Shaping the American Character More than a hundred years after it was first articulated, Frederick Jackson Turner’s “frontier thesis” remains one of the key interpretations of American history. Turner argued that the European heritage of Americans was less important in understanding the country they had made than their own experience in settling a continent. It was the circumstances of life on the frontier—in fact a succession of frontiers that moved inexorably westward—that were a determining influence on American character and institutions. Turner read this paper propounding his thesis at the meeting of the American Historical Association in Chicago, July 12, 1893, as part of the World’s Columbian Exposition. It was timely, he suggested, because the Census of 1890 had announced the closing of the frontier in the United States and thus the end of an important stage of American development.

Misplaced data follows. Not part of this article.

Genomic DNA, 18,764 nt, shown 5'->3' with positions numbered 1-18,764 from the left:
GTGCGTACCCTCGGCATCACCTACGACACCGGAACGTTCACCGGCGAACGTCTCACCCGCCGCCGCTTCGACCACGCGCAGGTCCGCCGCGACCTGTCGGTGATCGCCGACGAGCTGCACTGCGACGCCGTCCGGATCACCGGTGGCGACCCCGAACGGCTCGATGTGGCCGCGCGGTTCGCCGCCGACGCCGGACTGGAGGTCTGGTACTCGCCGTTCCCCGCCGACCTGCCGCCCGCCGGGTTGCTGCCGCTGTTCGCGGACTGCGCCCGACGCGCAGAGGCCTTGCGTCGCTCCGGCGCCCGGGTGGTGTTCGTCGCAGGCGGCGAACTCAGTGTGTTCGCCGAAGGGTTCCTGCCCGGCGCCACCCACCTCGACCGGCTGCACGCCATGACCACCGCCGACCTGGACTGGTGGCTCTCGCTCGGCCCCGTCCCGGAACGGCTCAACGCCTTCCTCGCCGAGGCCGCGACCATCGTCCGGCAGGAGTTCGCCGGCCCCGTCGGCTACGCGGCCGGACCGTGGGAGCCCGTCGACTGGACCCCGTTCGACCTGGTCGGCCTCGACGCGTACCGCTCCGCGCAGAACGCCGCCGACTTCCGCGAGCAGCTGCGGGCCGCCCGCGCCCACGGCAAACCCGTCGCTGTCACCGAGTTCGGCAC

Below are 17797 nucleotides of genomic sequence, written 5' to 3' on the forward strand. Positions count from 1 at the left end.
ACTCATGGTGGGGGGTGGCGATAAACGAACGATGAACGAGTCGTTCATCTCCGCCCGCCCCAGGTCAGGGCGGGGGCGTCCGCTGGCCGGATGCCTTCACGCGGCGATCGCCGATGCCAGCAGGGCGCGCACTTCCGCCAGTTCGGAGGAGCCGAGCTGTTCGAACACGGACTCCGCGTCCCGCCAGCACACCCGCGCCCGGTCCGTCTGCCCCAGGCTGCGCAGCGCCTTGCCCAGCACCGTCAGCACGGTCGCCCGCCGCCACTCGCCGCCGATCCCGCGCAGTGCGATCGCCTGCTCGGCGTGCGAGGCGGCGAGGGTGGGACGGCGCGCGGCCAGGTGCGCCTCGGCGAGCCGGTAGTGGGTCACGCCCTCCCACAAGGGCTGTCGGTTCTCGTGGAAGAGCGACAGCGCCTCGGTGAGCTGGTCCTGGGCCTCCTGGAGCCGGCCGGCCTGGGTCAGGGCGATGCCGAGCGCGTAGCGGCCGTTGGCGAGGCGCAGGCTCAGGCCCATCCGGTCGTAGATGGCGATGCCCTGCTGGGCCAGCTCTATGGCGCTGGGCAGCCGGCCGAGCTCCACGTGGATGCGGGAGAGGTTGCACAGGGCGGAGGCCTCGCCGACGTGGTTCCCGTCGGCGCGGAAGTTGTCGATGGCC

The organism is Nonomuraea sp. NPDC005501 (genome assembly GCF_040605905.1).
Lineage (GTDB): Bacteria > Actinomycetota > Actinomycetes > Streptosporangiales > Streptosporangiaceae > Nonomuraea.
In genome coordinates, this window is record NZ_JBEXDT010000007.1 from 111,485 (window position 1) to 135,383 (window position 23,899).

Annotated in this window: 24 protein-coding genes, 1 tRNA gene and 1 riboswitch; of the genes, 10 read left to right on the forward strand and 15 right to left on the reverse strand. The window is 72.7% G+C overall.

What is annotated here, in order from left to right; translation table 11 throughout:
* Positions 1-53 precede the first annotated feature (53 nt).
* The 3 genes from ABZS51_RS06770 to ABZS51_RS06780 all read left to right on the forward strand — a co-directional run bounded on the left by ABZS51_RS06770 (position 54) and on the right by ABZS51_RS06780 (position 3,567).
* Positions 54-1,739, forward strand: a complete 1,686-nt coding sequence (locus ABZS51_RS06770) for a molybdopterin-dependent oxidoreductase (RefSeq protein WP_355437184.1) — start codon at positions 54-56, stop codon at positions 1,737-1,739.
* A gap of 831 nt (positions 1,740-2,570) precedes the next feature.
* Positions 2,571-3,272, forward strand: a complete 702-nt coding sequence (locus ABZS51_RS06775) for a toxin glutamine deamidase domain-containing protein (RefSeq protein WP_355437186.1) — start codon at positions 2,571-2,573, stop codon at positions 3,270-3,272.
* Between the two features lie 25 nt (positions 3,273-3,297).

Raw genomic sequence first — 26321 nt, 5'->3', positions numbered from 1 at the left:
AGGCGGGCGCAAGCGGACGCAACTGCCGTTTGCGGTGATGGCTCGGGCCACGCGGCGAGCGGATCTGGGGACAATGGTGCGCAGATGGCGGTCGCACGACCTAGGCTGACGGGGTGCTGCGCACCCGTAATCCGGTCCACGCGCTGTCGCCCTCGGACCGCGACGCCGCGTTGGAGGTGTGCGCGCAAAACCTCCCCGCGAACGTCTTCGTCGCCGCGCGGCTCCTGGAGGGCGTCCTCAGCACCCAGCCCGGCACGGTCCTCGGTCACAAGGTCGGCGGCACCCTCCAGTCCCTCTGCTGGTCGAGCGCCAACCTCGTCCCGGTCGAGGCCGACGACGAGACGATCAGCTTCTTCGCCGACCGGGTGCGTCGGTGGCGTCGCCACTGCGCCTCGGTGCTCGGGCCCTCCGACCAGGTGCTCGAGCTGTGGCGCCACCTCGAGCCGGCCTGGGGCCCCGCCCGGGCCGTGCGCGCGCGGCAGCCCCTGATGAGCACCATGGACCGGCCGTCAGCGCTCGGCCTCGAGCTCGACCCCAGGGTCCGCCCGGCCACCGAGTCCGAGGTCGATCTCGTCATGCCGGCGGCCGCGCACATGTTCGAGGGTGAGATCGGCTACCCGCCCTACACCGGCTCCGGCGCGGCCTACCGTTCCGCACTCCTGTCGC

This special edition of Turner's seminal work is published by Now and Then Reader, Digital Publishers of Serious Nonfiction Books.
Frederick Jackson Turner was born in Portage, Wisconsin, in 1861. He graduated from the University of Wisconsin at Madison and later received a Ph.D. from Johns Hopkins University. Turner taught American history at the University of Wisconsin from 1890 to 1910, and at Harvard University from 1911 to 1924, training a great many young historians who for years influenced American history programs throughout the country.